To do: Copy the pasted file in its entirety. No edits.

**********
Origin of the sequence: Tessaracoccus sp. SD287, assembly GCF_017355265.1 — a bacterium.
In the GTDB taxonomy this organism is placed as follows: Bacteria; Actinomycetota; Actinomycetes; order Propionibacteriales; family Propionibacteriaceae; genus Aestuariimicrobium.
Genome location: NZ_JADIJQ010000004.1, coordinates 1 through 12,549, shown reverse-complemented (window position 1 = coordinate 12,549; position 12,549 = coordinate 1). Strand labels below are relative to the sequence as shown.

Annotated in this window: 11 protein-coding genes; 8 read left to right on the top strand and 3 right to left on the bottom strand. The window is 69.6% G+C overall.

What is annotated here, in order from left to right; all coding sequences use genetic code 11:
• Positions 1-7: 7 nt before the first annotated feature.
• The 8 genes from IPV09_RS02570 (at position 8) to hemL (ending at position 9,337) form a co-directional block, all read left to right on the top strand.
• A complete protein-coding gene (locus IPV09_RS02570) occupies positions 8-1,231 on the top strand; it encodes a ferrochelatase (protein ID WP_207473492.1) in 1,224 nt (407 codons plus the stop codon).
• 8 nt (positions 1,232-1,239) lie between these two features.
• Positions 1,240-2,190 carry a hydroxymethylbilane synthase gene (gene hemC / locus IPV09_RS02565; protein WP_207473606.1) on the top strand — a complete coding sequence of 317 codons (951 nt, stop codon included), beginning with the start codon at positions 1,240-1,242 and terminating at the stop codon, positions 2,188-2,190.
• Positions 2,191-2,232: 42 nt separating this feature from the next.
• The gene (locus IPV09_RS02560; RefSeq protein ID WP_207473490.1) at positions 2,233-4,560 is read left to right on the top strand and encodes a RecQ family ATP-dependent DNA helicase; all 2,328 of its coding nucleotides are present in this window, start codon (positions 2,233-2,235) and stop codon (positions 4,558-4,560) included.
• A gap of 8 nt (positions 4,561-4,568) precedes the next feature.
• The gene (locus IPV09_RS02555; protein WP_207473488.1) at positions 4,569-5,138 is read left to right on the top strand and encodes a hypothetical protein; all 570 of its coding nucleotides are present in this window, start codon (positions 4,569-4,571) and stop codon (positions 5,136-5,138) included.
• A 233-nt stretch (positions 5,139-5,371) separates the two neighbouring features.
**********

Origin of the sequence: Tessaracoccus sp. SD287, assembly GCF_017355265.1 — a bacterium.
In the GTDB taxonomy this organism is placed as follows: Bacteria; Actinomycetota; Actinomycetes; order Propionibacteriales; family Propionibacteriaceae; genus Aestuariimicrobium.
Genome location: NZ_JADIJQ010000004.1, coordinates 1 through 12,549, shown reverse-complemented (window position 1 = coordinate 12,549; position 12,549 = coordinate 1). Strand labels below are relative to the sequence as shown.

Annotated in this window: 11 protein-coding genes; 8 read left to right on the top strand and 3 right to left on the bottom strand. The window is 69.6% G+C overall.

What is annotated here, in order from left to right; all coding sequences use genetic code 11:
• Positions 1-7: 7 nt before the first annotated feature.
• The 8 genes from IPV09_RS02570 (at position 8) to hemL (ending at position 9,337) form a co-directional block, all read left to right on the top strand.
• A complete protein-coding gene (locus IPV09_RS02570) occupies positions 8-1,231 on the top strand; it encodes a ferrochelatase (protein ID WP_207473492.1) in 1,224 nt (407 codons plus the stop codon).
• 8 nt (positions 1,232-1,239) lie between these two features.
• Positions 1,240-2,190 carry a hydroxymethylbilane synthase gene (gene hemC / locus IPV09_RS02565; protein WP_207473606.1) on the top strand — a complete coding sequence of 317 codons (951 nt, stop codon included), beginning with the start codon at positions 1,240-1,242 and terminating at the stop codon, positions 2,188-2,190.
• Positions 2,191-2,232: 42 nt separating this feature from the next.
• The gene (locus IPV09_RS02560; RefSeq protein ID WP_207473490.1) at positions 2,233-4,560 is read left to right on the top strand and encodes a RecQ family ATP-dependent DNA helicase; all 2,328 of its coding nucleotides are present in this window, start codon (positions 2,233-2,235) and stop codon (positions 4,558-4,560) included.
• A gap of 8 nt (positions 4,561-4,568) precedes the next feature.
• The gene (locus IPV09_RS02555; protein WP_207473488.1) at positions 4,569-5,138 is read left to right on the top strand and encodes a hypothetical protein; all 570 of its coding nucleotides are present in this window, start codon (positions 4,569-4,571) and stop codon (positions 5,136-5,138) included.
• A 233-nt stretch (positions 5,139-5,371) separates the two neighbouring features.